A brief history of women's watches
The wristwatch has undoubtedly become a statement item for the modern man, but, believe it or not, it was women who first made the statement. Dating all the way back to the 16th century, wristwatches were seen as a feminine pursuit. While men proudly sported pocket watches, it was women who were the first to wear watches on their wrists, primarily in the form of jewellery. Although certainly admirable for their elegant and artistic exterior, their function was not of much consequence.
In the 19th century, many manufacturers such as Vacheron Constantin and IWC were producing lavishly decorated bracelet watches for women, adorned with jewels set in elaborate case designs. A slightly later example would be a 1950s platinum Rolex bracelet watch that we offered in New York in 2014, set with approximately 135 marquise, circular and baguette-cut diamonds, but with a concealed and barely-there dial.
Recently, fine jewellery has met fine watchmaking in a collaboration welcomed by many manufacturers. More watches embraced by women now possess both aesthetic qualities as well as inner magic, offering beauty and brains, and the result is so much more enjoyable.
Some iconic ladies’ watches that merge form and function are the Cartier Crash, the Patek Philippe Twenty-4 and the Rolex Datejust, but technically speaking even these models go only as far as time-only, or feature a simple date wheel. Introduced in the mid- to late-20th century, they are still in high demand as attractive and useful timepieces, not to mention for their importance in horology and the histories of the brands.
But recently we have seen a major shift in female collectors’ wish lists to include larger and more complicated watches — watches that are not made distinctively for a woman. Historically, most watches that were designed specifically for women were smaller, diamond-set, with elaborate gems or perhaps attached to a brooch or necklace. However, as times change, we are beginning to see a crossover in design.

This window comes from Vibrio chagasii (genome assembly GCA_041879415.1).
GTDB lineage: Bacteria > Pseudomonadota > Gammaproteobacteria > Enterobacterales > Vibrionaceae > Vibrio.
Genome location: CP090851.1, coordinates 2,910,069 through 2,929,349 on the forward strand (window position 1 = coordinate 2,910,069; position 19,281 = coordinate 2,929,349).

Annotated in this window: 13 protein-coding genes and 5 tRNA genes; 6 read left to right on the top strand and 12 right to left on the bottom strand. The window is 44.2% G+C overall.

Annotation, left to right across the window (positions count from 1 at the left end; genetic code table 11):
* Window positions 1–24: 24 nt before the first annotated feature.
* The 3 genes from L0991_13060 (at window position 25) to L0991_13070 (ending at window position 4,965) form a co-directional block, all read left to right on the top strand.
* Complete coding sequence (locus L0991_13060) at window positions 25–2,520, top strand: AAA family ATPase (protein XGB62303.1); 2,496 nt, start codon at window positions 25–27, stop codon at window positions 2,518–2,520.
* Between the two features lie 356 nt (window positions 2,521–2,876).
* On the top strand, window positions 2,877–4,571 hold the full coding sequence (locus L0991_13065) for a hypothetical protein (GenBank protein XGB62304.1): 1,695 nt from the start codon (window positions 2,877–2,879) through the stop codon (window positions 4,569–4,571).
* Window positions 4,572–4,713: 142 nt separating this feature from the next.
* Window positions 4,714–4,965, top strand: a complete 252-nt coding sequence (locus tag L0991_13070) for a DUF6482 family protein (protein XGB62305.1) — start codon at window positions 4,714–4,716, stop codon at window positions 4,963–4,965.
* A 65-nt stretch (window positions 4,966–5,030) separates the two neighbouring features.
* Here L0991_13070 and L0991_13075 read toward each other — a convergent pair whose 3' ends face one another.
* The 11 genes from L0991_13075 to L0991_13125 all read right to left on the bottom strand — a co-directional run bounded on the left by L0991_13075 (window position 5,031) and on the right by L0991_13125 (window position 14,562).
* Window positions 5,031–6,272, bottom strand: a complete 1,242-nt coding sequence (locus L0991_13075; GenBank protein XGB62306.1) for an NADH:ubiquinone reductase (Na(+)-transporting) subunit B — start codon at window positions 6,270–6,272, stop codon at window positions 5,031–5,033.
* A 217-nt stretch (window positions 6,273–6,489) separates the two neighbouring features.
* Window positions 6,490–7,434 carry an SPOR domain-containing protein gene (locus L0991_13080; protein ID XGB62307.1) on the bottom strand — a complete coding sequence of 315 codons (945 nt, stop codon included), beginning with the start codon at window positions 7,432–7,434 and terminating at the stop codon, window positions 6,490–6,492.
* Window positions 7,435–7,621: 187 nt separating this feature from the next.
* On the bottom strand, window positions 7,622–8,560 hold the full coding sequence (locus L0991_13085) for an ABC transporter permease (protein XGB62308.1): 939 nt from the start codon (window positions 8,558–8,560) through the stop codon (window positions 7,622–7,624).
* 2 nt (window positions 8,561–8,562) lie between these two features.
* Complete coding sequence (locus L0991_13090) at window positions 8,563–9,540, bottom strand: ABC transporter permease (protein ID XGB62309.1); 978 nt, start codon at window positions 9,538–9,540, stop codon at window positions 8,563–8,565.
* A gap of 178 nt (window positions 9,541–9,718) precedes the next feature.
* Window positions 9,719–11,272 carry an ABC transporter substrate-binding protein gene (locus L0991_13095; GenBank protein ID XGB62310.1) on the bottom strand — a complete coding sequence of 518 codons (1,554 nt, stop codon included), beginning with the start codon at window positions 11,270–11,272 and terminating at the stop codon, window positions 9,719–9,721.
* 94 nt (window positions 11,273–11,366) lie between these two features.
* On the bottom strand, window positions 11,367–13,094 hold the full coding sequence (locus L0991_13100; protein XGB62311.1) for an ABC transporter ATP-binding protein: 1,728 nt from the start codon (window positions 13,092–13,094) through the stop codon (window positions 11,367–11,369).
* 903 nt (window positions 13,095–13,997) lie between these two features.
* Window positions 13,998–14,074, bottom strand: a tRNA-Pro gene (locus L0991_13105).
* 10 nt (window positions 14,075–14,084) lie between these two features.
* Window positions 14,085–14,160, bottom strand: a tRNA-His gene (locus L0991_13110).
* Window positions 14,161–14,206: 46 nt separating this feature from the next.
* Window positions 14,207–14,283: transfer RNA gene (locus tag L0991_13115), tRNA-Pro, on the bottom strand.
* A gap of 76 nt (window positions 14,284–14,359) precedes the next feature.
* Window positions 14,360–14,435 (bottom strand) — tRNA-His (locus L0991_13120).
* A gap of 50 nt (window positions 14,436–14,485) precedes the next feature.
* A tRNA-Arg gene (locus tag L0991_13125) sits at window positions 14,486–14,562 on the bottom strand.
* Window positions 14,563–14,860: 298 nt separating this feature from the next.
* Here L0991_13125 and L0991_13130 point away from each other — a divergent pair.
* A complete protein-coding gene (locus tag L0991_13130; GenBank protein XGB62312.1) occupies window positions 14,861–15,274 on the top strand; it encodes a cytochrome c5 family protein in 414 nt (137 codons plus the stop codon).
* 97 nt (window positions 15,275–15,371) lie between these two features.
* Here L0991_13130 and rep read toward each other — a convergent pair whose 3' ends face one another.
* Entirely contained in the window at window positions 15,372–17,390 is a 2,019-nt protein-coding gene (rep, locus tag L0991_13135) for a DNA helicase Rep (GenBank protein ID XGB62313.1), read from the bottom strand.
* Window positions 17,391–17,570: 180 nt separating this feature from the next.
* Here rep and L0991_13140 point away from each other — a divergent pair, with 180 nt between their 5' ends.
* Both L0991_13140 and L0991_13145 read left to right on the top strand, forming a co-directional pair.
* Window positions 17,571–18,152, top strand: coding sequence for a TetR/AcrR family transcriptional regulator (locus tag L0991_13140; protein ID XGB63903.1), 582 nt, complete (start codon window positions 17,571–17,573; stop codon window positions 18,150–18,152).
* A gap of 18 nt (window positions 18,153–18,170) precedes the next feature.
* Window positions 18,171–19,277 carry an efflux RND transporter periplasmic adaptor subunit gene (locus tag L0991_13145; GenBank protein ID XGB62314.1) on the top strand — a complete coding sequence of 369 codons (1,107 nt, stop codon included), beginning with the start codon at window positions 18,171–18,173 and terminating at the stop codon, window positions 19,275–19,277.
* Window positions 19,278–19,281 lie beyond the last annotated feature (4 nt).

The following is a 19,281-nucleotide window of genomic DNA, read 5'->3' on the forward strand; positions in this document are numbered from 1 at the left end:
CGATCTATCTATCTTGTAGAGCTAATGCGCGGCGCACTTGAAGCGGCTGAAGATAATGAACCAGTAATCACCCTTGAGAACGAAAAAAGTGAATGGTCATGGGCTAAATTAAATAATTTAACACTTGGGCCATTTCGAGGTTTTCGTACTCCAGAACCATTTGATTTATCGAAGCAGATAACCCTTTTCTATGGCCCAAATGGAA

Men’s watches, including the vintage military look, are appealing, certainly with the larger dial formats with more features, and undoubtedly have a unisex aesthetic. Even more apparent, however, is that women need a watch to keep up with their busy lives, a timepiece that is highly functional, robust, and can multitask — many of the same needs that are included in the engineering of a man’s watch.
Nowadays, we are seeing that the options for women are growing rapidly. Manufacturers are recognising the demand for function but with a slightly more feminine aesthetic. Therefore, more and more brands are introducing such models with increased complications featuring lighter colours, more variation in materials or a smaller size to the male counterpart.
Secondly, we are seeing women adopting men’s watches as their own, despite their original intention. The RM007 features the 18k gold rotor with micro-ball compartment, which enables efficient rewinding of the mainspring. At 45mm overall length, it is available with various complications, materials and different colours, with skeletonized dials and diamond-set bezels: in fact, pretty much anything a woman could ask for.
Initially iconic for men, and now iconic for women, the Daytona is a timeless model. Labelled the ‘Daytona Beach’, possibly because of its playful looks, in 2002 this model became available in four colours: green, blue, pink and yellow. The dials were made either of chrysoprase (the blue and the green versions), or mother-of-pearl (the yellow and the pink versions), and the watches came with lizard straps matching the dial colour. An instant classic, the Daytona Beach is one of the most collectible of modern watches.
The future of women’s watch collecting
Watches have become more than just an accessory. They hold meaning, often offer a story, and allow the wearer a connection with the past. Women have the luxury of choosing a dress watch for the evening, a Rolex GMT to travel, or a vintage Omega Speedmaster on the weekend.
Vintage watches are a great way to create style without being flashy. Not only can women decide whether to make a statement or not, but they can also collect a wide range of watches to invest in. In fact, investments for women in watches is bigger than ever.
One has the option of collecting Tiffany & Co. pendant watches from the late 1800s, Art Deco Cartier Tank wristwatches from 1919, or even Patek Philippe coin watches from the 1950s onwards. I believe the future for women’s collecting is not so much about what society thinks is right, but what is right for the individual. The collecting community has become all-inclusive.
There really is something out there to suit everyone’s tastes and desires, and that is something that is undoubtedly set to continue.
A longer version of this article was published in the Spring 2017 edition of